PACM Colloquium: Chandrajit Bajaj, University of Texas - Austin

Mon, Sep 30, 2019, 4:00 pm

Learning the Koopman Operator for Dynamic Data

Recent work in the study of dynamic systems has focused on data-driven decomposition techniques that approximate the action of the Koopman operator on observable functions of the underlying phenomena. 

In particular, the data-driven method of dynamic mode decomposition (DMD) has been explored, with multiple variants of the algorithm in existence, including extended DMD, DMD in reproducing kernel Hilbert spaces, a Bayesian framework, a variant for stochastic dynamical systems, and a variant that uses deep neural networks.  In this talk, I shall briefly summarize the large existing work on data-driven learning of Koopman operator models, and then describe new sampling-based sketching approaches (SketchyCoreSVD, SketchyCoreTucker)  together with matrix-valued Kernels, to achieve accelerated Koopman operator approximations of dynamic observable data. Examples are drawn from remote sensing and FTIR  hyperspectral tensor images, bio-medical cardiac magnetic resonance video, and time series reactive flow simulations of a single ejector combustion process.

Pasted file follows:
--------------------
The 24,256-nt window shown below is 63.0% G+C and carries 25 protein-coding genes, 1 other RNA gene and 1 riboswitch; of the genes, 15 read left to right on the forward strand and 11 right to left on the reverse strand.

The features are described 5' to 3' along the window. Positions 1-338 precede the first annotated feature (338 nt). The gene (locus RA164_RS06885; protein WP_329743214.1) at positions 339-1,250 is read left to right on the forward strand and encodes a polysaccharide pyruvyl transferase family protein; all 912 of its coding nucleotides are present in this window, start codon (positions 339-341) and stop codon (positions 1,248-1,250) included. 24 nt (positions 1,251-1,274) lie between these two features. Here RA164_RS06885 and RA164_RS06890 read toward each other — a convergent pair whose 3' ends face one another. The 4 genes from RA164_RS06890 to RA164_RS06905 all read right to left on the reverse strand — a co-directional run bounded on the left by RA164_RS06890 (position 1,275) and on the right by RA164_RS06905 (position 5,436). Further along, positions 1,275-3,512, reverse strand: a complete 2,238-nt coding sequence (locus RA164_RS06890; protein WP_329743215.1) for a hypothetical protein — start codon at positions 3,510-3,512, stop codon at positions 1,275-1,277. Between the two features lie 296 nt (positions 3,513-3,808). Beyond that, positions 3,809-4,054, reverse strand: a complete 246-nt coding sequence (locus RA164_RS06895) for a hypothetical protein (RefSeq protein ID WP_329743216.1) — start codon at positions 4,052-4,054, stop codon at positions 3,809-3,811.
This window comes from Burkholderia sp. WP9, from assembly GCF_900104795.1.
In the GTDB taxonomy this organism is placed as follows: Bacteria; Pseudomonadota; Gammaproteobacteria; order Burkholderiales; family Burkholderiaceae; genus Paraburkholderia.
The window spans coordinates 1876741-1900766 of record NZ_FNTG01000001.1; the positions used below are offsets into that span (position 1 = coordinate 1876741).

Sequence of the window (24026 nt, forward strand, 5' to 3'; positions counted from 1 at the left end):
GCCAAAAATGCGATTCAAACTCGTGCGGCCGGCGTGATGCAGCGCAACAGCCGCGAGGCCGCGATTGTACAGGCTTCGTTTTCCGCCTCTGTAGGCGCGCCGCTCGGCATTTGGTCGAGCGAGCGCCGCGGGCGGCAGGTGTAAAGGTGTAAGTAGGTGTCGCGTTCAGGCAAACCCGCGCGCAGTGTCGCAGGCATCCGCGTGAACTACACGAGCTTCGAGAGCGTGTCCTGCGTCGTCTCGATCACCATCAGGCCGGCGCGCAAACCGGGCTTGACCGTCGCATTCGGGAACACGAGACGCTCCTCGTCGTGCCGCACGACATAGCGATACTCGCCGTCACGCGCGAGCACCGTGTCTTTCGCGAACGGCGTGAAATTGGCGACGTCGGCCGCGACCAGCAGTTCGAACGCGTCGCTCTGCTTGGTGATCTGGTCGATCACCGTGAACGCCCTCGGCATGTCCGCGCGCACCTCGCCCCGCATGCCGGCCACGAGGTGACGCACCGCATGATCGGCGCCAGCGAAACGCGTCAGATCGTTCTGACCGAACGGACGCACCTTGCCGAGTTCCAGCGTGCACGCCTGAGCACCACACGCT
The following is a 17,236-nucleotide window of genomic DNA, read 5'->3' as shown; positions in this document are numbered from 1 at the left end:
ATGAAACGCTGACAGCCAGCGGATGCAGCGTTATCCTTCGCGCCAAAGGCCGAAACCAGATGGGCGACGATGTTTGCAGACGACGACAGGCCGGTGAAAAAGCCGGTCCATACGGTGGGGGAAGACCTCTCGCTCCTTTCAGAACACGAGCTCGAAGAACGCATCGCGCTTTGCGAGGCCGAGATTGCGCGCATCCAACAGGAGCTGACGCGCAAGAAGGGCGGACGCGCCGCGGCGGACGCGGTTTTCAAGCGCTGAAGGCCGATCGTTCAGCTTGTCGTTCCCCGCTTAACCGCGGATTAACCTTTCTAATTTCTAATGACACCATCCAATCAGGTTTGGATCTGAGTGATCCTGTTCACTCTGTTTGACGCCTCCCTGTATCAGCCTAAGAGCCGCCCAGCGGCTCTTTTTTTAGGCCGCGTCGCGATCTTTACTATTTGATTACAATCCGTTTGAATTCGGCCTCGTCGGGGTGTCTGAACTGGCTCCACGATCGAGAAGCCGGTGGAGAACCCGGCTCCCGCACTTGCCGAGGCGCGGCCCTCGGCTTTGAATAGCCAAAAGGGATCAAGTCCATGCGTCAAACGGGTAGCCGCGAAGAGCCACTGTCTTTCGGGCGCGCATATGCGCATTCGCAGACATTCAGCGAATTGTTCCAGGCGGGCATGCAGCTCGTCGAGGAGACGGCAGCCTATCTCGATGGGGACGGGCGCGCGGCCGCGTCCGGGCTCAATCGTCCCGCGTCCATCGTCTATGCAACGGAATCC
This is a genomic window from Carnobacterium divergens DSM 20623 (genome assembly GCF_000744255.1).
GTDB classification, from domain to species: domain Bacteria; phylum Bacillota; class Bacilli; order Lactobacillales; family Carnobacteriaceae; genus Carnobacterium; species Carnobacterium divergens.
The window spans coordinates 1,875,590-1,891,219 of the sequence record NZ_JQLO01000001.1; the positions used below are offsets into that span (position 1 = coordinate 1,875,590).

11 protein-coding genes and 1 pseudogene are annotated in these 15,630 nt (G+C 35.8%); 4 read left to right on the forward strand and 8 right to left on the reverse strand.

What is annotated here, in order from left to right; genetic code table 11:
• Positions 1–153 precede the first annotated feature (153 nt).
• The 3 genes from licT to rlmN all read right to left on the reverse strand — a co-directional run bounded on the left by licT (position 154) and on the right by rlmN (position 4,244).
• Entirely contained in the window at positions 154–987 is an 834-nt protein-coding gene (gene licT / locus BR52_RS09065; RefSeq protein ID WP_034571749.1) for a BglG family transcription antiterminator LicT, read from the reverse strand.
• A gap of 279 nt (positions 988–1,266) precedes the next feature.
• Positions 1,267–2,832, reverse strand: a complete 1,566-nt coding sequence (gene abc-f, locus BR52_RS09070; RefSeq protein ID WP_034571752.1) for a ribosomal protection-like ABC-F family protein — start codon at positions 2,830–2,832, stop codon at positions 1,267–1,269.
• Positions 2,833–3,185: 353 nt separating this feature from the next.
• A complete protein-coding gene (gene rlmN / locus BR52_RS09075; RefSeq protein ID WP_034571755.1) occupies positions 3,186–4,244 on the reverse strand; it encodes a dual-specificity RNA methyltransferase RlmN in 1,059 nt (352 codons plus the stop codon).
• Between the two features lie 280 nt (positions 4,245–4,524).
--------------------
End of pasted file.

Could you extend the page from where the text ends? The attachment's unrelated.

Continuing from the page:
Chandrajit Bajaj is the director of the Center for Computational Visualization, in the Oden Institute for Computational and Engineering Sciences and a Professor of Computer Sciences at the University of Texas at Austin.  Bajaj holds the Computational Applied Mathematics Chair in Visualization. He is also an affiliate faculty member of  Mathematics, Computational Neuroscience, and Electrical Engineering. He is currently on the editorial boards for the International Journal of Computational Geometry and Applications, and the ACM Computing Surveys, and past editorial member of the SIAM Journal on Imaging Sciences.  He was awarded a distinguished alumnus award from the Indian Institute of Technology, Delhi, (IIT, Delhi). He is also a Fellow of The American Association for the Advancement of Science (AAAS), Fellow of the Association for Computing Machinery (ACM), Fellow of the Institute of Electrical and Electronic Engineers (IEEE), and Fellow of the Society of Industrial and Applied Mathematics (SIAM). 

Location: 
214 Fine Hall
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